# 2. Representing numbers

A CPU has a number of storage locations called 'registers'. These registers hold temporary data whilst processing is taking place. The registers hold binary bits that only have two values zero and one ( 0 or 1).

Therefore if a CPU is to process data, that data must be represented in binary form

A '**denary**' number is one that is written using 'base 10' notation. For example 3.74, 14 or

Numbers written like the one above are called 'scientific notation'

We use denary or base 10 numbering system every day and so we are very familiar with handling it. We know how to add, mulitply, divide and subtract denary numbers.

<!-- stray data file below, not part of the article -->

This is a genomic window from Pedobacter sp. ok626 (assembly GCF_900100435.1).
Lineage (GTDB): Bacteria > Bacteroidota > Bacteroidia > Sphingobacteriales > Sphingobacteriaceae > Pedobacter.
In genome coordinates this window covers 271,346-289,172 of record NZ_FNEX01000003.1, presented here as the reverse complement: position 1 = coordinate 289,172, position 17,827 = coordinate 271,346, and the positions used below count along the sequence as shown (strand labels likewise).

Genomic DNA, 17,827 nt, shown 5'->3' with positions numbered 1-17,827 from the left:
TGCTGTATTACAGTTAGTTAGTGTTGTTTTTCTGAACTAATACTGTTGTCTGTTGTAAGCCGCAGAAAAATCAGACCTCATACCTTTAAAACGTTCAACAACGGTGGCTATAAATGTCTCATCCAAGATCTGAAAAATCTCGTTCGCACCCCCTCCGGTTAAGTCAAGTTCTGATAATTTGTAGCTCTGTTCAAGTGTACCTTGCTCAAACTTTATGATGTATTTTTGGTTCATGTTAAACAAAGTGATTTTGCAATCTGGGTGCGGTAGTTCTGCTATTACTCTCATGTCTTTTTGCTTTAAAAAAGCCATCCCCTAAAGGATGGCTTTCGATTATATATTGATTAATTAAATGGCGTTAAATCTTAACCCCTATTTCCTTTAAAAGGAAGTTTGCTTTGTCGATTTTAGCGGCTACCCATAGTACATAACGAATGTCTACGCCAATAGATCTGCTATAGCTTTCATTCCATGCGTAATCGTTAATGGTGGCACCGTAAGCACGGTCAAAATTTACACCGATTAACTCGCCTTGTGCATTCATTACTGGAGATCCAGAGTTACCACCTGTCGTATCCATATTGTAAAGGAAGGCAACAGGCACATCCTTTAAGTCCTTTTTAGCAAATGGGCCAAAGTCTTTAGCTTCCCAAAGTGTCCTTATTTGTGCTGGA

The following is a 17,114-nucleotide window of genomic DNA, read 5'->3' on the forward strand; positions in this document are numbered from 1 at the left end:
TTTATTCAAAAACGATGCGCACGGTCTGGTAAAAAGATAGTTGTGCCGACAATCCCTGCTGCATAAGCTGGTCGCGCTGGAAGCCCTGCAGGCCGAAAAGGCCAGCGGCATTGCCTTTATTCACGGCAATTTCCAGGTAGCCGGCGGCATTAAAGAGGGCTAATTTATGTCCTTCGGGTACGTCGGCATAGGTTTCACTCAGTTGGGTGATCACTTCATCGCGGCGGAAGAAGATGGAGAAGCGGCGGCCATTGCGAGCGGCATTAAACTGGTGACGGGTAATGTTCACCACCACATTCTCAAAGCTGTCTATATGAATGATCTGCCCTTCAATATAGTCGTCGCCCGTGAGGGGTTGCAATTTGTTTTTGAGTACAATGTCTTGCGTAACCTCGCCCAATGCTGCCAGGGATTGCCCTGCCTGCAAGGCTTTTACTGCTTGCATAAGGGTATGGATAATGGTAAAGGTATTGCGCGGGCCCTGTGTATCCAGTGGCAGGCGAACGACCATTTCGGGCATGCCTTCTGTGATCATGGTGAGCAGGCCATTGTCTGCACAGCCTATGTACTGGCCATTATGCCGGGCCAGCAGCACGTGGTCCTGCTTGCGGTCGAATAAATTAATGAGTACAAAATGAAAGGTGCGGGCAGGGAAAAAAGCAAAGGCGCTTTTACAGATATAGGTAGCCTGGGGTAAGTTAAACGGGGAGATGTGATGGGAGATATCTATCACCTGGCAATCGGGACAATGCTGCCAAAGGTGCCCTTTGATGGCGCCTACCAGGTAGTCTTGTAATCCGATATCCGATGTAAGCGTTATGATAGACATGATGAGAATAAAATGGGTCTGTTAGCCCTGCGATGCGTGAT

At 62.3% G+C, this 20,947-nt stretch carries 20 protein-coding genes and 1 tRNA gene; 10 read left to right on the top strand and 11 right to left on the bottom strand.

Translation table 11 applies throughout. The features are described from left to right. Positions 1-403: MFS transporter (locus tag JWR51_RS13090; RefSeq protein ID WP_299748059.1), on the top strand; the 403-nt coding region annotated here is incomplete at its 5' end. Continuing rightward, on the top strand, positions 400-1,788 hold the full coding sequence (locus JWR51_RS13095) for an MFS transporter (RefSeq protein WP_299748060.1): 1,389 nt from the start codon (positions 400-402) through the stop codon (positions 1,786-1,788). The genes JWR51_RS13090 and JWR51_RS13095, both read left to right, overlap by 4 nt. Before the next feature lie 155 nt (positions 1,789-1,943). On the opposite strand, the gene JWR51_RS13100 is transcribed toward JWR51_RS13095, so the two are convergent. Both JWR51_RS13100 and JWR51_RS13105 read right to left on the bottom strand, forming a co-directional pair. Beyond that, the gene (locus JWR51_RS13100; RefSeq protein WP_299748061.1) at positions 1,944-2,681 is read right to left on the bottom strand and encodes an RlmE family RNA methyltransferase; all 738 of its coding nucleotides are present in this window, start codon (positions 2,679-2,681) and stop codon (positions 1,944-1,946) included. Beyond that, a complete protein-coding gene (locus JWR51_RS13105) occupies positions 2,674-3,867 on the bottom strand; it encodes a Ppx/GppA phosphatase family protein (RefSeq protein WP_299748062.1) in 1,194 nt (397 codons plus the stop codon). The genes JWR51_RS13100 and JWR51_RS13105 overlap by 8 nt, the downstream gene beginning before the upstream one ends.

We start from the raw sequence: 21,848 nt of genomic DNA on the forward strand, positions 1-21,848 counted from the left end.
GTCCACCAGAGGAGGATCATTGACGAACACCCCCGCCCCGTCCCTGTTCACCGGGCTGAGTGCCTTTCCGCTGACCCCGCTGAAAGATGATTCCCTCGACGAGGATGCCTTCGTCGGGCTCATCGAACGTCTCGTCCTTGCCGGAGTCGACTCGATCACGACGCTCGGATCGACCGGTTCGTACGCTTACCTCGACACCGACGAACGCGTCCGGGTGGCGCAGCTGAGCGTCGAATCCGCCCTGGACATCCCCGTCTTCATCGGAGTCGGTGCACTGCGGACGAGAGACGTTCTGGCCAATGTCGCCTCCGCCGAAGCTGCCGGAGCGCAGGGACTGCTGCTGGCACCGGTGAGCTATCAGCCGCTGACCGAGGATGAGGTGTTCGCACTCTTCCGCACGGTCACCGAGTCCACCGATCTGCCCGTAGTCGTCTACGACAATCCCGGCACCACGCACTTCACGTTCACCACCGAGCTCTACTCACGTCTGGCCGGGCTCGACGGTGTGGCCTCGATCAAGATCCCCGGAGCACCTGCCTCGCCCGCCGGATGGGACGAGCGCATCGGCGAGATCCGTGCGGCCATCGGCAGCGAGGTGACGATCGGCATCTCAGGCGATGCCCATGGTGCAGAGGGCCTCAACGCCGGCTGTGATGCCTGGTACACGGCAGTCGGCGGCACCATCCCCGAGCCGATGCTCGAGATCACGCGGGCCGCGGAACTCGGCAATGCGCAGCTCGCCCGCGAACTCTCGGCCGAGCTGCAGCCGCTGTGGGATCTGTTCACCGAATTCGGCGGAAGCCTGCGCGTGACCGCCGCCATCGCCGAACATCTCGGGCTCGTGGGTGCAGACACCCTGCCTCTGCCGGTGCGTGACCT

But you can represent a number in other 'bases'. For example 'base 8' (octal notation) 'base 16' (hexadecimal notation) and 'base 2' or '**binary notation**'

**Challenge** see
if you can find out one extra fact on this topic that we haven't
already told you

Click on this link: number bases

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